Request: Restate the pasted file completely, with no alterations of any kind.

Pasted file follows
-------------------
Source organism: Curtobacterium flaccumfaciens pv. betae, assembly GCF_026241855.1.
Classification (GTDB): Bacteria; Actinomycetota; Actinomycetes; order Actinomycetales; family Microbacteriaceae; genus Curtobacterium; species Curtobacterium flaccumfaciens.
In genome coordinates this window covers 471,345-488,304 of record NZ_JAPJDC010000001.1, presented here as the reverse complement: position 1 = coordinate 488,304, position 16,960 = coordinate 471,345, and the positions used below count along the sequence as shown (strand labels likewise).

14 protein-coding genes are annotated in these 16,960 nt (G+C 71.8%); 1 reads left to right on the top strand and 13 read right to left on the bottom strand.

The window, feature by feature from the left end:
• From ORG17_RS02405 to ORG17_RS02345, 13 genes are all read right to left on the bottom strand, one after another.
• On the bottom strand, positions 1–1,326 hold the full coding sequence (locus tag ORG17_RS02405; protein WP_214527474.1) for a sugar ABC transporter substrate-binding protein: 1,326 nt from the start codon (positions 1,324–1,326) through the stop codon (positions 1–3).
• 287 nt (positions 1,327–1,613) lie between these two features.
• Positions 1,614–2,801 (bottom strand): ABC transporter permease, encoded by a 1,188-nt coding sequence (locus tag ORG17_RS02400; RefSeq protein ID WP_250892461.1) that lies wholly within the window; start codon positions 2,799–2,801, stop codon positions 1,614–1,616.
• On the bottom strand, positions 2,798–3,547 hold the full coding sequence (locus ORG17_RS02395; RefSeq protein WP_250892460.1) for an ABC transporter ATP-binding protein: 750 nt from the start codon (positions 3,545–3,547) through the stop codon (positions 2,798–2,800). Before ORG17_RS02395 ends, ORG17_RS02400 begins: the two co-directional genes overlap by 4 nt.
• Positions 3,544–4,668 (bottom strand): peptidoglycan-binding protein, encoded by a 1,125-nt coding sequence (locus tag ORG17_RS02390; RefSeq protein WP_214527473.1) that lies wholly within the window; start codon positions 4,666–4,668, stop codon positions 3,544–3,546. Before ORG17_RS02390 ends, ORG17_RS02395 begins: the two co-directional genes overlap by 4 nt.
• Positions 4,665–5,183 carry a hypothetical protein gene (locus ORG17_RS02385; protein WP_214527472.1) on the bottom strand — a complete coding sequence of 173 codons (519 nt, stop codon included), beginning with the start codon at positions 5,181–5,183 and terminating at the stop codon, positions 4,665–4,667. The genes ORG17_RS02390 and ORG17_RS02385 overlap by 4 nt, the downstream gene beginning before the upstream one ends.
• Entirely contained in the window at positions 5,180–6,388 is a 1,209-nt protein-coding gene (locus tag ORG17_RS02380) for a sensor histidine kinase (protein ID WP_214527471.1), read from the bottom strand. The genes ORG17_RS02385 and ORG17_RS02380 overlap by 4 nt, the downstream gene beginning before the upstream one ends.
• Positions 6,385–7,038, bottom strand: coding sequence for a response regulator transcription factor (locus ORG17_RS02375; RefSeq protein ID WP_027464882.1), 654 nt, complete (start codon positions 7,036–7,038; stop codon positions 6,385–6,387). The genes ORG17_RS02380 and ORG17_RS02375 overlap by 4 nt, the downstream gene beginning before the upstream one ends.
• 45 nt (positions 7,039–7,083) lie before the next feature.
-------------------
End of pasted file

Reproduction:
Source organism: Curtobacterium flaccumfaciens pv. betae, assembly GCF_026241855.1.
Classification (GTDB): Bacteria; Actinomycetota; Actinomycetes; order Actinomycetales; family Microbacteriaceae; genus Curtobacterium; species Curtobacterium flaccumfaciens.
In genome coordinates this window covers 471,345-488,304 of record NZ_JAPJDC010000001.1, presented here as the reverse complement: position 1 = coordinate 488,304, position 16,960 = coordinate 471,345, and the positions used below count along the sequence as shown (strand labels likewise).

14 protein-coding genes are annotated in these 16,960 nt (G+C 71.8%); 1 reads left to right on the top strand and 13 read right to left on the bottom strand.

The window, feature by feature from the left end:
• From ORG17_RS02405 to ORG17_RS02345, 13 genes are all read right to left on the bottom strand, one after another.
• On the bottom strand, positions 1–1,326 hold the full coding sequence (locus tag ORG17_RS02405; protein WP_214527474.1) for a sugar ABC transporter substrate-binding protein: 1,326 nt from the start codon (positions 1,324–1,326) through the stop codon (positions 1–3).
• 287 nt (positions 1,327–1,613) lie between these two features.
• Positions 1,614–2,801 (bottom strand): ABC transporter permease, encoded by a 1,188-nt coding sequence (locus tag ORG17_RS02400; RefSeq protein ID WP_250892461.1) that lies wholly within the window; start codon positions 2,799–2,801, stop codon positions 1,614–1,616.
• On the bottom strand, positions 2,798–3,547 hold the full coding sequence (locus ORG17_RS02395; RefSeq protein WP_250892460.1) for an ABC transporter ATP-binding protein: 750 nt from the start codon (positions 3,545–3,547) through the stop codon (positions 2,798–2,800). Before ORG17_RS02395 ends, ORG17_RS02400 begins: the two co-directional genes overlap by 4 nt.
• Positions 3,544–4,668 (bottom strand): peptidoglycan-binding protein, encoded by a 1,125-nt coding sequence (locus tag ORG17_RS02390; RefSeq protein WP_214527473.1) that lies wholly within the window; start codon positions 4,666–4,668, stop codon positions 3,544–3,546. Before ORG17_RS02390 ends, ORG17_RS02395 begins: the two co-directional genes overlap by 4 nt.
• Positions 4,665–5,183 carry a hypothetical protein gene (locus ORG17_RS02385; protein WP_214527472.1) on the bottom strand — a complete coding sequence of 173 codons (519 nt, stop codon included), beginning with the start codon at positions 5,181–5,183 and terminating at the stop codon, positions 4,665–4,667. The genes ORG17_RS02390 and ORG17_RS02385 overlap by 4 nt, the downstream gene beginning before the upstream one ends.
• Entirely contained in the window at positions 5,180–6,388 is a 1,209-nt protein-coding gene (locus tag ORG17_RS02380) for a sensor histidine kinase (protein ID WP_214527471.1), read from the bottom strand. The genes ORG17_RS02385 and ORG17_RS02380 overlap by 4 nt, the downstream gene beginning before the upstream one ends.
• Positions 6,385–7,038, bottom strand: coding sequence for a response regulator transcription factor (locus ORG17_RS02375; RefSeq protein ID WP_027464882.1), 654 nt, complete (start codon positions 7,036–7,038; stop codon positions 6,385–6,387). The genes ORG17_RS02380 and ORG17_RS02375 overlap by 4 nt, the downstream gene beginning before the upstream one ends.
• 45 nt (positions 7,039–7,083) lie before the next feature.